Electability is a very slippery concept, especially in presidential elections, so caution should be taken when saying Jane Candidate can or can’t win a general election. Electability means different things to different people, but whatever it means to them, more Democrats than usual may be prioritizing it when deciding their primary vote in 2020.
When asked whether they would prefer a presidential candidate who “comes closest to [their] views on issues” or one “with the best chance to defeat Donald Trump,” a full 40 percent of Democratic primary voters said it was most important to them to beat President Trump, according to an NBC News/Wall Street Journal poll conducted Feb. 24-27. A larger 56 percent said it was most important to agree with their candidate on the issues, but still — two-fifths of the party’s core voters prized electability over ideological purity.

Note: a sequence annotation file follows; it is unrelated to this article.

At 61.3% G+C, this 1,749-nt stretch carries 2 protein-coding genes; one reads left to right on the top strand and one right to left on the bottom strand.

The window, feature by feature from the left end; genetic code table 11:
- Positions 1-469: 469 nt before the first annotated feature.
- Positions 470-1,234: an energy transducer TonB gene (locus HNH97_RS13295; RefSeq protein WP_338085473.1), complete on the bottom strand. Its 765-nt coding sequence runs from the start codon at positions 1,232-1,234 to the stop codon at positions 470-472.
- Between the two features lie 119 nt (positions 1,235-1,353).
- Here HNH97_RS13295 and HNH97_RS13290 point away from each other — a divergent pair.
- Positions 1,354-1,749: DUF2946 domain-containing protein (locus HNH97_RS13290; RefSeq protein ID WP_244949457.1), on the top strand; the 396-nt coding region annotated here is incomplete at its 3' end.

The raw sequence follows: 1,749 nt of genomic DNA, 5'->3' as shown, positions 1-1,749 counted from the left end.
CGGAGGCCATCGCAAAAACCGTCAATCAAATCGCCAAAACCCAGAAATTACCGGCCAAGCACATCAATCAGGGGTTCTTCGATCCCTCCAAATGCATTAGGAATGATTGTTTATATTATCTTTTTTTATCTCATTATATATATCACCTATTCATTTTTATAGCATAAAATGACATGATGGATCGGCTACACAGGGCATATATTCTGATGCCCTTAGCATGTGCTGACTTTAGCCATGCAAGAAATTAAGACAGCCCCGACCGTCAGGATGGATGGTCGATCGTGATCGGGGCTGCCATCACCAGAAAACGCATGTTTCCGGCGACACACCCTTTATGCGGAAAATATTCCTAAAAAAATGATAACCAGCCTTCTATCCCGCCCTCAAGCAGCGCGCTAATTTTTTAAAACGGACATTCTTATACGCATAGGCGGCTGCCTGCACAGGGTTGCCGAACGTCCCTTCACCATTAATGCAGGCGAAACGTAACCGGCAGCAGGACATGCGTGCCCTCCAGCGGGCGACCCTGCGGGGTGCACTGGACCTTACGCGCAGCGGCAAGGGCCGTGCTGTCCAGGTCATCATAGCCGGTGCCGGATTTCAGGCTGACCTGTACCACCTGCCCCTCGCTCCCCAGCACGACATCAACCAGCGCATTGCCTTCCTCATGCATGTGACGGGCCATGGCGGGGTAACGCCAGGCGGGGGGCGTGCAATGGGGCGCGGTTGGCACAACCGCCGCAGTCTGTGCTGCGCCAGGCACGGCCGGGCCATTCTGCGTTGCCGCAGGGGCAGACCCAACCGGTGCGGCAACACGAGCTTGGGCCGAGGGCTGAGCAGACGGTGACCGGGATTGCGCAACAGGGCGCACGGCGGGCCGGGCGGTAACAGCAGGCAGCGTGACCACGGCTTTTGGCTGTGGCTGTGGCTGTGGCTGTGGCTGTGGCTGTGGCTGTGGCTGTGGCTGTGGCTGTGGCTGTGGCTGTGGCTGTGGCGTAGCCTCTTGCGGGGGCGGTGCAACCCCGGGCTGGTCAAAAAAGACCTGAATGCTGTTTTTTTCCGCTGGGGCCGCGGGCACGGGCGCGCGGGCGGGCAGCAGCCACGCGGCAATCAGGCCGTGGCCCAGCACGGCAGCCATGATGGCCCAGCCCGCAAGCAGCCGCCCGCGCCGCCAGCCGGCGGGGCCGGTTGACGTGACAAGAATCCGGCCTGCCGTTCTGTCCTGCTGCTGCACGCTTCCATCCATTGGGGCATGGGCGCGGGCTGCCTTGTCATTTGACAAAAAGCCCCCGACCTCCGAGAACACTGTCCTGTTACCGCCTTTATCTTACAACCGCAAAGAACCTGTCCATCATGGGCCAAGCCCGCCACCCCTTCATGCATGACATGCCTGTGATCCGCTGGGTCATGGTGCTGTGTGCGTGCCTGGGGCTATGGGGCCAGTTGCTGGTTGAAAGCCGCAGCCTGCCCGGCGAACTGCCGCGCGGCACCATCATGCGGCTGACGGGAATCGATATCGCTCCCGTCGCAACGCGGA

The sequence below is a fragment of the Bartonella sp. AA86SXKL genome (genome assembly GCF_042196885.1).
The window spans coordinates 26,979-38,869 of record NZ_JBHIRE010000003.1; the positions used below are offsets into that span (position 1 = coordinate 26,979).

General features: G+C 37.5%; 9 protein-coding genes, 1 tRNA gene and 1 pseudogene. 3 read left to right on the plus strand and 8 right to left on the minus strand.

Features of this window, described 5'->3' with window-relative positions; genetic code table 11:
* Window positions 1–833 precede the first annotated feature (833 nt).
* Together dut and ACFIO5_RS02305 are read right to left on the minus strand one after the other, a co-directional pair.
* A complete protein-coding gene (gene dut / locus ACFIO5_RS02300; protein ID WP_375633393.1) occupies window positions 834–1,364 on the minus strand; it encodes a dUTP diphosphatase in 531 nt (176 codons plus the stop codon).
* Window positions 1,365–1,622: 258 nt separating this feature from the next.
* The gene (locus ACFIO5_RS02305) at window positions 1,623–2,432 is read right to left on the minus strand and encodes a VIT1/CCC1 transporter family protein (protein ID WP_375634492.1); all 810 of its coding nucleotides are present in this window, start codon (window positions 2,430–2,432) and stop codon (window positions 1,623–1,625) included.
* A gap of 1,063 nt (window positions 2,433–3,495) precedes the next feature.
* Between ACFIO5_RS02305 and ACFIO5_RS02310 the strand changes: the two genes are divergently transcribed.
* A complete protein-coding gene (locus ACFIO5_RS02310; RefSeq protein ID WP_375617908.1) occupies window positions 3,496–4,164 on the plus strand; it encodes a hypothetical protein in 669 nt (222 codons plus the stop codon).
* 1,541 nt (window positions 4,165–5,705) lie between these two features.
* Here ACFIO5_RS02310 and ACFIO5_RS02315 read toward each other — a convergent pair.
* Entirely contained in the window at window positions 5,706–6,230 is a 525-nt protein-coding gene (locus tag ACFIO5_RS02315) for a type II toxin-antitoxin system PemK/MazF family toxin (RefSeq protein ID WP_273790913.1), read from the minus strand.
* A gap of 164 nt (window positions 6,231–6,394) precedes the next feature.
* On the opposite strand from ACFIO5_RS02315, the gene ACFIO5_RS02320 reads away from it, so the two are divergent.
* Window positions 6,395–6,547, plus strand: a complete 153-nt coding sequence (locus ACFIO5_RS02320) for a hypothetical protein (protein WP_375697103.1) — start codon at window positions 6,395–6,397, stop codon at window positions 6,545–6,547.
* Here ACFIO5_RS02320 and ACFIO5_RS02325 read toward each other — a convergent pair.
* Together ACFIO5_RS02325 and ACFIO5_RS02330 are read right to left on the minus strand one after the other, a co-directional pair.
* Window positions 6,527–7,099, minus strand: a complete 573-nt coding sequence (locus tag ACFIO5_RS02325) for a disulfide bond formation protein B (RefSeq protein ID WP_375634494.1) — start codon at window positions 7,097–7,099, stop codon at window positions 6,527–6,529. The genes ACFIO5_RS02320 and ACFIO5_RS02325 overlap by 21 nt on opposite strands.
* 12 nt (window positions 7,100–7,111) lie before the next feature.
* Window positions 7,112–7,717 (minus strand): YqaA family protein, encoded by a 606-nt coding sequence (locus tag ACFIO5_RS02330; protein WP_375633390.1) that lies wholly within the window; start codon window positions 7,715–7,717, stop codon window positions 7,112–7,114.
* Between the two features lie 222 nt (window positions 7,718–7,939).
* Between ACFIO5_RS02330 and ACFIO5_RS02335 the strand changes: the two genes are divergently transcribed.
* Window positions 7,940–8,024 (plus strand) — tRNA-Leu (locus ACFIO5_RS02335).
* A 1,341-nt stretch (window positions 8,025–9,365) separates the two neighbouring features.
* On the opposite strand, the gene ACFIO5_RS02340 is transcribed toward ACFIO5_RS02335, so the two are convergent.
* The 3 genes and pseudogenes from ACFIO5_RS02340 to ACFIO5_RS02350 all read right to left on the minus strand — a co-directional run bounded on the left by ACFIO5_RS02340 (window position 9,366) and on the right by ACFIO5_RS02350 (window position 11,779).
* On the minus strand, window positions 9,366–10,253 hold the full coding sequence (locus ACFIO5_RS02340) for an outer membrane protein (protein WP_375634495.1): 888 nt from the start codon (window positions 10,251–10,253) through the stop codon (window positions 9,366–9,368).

True, this is far fewer than the share of Democrats who said this in a Monmouth University poll from late January. In that survey, 56 percent chose the more electable candidate, while 33 percent chose the candidate who agreed with them on the issues. However, the difference might be due to how the question was worded. Monmouth gave respondents a choice between “a Democrat you agree with on most issues but would have a hard time beating Donald Trump or a Democrat you do NOT agree with on most issues but would be a stronger candidate against Donald Trump.” Given that stark choice, it’s not all that surprising voters didn’t choose the candidate who they were explicitly told would have a difficult time defeating Trump….